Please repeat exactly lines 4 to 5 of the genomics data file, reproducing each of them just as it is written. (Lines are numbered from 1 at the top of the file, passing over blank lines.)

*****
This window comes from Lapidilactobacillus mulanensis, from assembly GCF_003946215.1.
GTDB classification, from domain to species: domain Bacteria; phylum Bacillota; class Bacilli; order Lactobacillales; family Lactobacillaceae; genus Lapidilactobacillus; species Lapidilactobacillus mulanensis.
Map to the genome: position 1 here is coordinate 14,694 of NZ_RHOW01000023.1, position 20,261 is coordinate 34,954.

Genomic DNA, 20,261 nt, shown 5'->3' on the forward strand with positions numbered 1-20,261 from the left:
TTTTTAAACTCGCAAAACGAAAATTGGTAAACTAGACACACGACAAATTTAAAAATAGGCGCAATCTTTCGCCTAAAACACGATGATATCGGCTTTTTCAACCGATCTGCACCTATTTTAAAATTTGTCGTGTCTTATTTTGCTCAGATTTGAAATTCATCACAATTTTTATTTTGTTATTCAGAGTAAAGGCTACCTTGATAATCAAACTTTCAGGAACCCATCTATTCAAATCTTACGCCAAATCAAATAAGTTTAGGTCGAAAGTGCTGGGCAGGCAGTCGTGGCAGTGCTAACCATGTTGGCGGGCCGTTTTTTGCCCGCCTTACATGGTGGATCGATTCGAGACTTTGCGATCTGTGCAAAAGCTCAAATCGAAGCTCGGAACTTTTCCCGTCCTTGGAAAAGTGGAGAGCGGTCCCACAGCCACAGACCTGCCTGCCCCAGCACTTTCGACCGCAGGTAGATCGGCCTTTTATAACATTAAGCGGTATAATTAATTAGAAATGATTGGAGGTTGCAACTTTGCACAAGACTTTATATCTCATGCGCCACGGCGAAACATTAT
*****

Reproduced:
Genomic DNA, 20,261 nt, shown 5'->3' on the forward strand with positions numbered 1-20,261 from the left:
TTTTTAAACTCGCAAAACGAAAATTGGTAAACTAGACACACGACAAATTTAAAAATAGGCGCAATCTTTCGCCTAAAACACGATGATATCGGCTTTTTCAACCGATCTGCACCTATTTTAAAATTTGTCGTGTCTTATTTTGCTCAGATTTGAAATTCATCACAATTTTTATTTTGTTATTCAGAGTAAAGGCTACCTTGATAATCAAACTTTCAGGAACCCATCTATTCAAATCTTACGCCAAATCAAATAAGTTTAGGTCGAAAGTGCTGGGCAGGCAGTCGTGGCAGTGCTAACCATGTTGGCGGGCCGTTTTTTGCCCGCCTTACATGGTGGATCGATTCGAGACTTTGCGATCTGTGCAAAAGCTCAAATCGAAGCTCGGAACTTTTCCCGTCCTTGGAAAAGTGGAGAGCGGTCCCACAGCCACAGACCTGCCTGCCCCAGCACTTTCGACCGCAGGTAGATCGGCCTTTTATAACATTAAGCGGTATAATTAATTAGAAATGATTGGAGGTTGCAACTTTGCACAAGACTTTATATCTCATGCGCCACGGCGAAACATTAT